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Ireland had a large current account surplus on the Balance of Payments of €3,330m in the fourth quarter of 2013, up from the surplus of €2,895m in the same period of 2012. A surplus of €5,986m on merchandise trade was offset to a degree by a deficit of €2,655m on “invisibles” in the quarter.
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For 2013 as a whole there was an overall record current account surplus of €10,851m (7.9% of GNP), up from the then record surplus of €7,250m (5.5% of GNP) in 2012.
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The Balance of Payments has become a more closely watched indicator internationally since the euro crisis erupted. A deficit is a sign the economy is uncompetitive. Ireland and other “peripheral” economies were running deficits before the crisis, but Ireland has now returned to substantial surplus.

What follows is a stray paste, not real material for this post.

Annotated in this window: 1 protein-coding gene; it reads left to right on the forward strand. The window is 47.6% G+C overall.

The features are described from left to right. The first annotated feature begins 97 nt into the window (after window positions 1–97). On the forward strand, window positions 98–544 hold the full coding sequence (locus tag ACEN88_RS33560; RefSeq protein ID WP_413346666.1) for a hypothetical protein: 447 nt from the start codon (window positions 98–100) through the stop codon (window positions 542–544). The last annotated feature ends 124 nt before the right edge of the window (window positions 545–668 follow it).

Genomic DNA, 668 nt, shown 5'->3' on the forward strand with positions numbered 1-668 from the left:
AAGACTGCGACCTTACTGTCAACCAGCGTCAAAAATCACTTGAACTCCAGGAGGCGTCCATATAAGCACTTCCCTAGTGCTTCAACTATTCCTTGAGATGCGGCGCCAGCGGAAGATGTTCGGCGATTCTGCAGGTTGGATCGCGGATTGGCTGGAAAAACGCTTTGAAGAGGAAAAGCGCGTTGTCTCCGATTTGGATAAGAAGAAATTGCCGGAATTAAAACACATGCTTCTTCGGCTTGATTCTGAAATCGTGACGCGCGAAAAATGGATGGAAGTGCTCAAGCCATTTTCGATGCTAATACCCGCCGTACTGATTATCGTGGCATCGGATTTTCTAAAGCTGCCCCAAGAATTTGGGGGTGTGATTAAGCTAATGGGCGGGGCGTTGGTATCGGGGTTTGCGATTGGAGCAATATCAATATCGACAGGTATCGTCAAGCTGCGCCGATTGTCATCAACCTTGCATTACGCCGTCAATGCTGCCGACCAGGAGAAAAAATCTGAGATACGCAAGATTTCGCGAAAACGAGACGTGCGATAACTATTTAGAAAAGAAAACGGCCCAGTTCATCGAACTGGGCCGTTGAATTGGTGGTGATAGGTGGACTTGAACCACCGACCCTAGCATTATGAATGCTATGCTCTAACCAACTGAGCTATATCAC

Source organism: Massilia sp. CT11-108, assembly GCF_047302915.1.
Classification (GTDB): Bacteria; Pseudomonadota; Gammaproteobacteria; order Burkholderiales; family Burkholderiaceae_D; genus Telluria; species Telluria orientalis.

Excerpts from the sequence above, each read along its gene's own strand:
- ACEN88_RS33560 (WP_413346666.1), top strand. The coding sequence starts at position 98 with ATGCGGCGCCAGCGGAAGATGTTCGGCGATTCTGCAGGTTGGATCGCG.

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<b><i>The surplus is also important in relation to the economy’s very large foreign debts. These cannot be paid down unless a surplus is being run on the Balance of Payments.
<p><h5>Alan McQuaid</h5>



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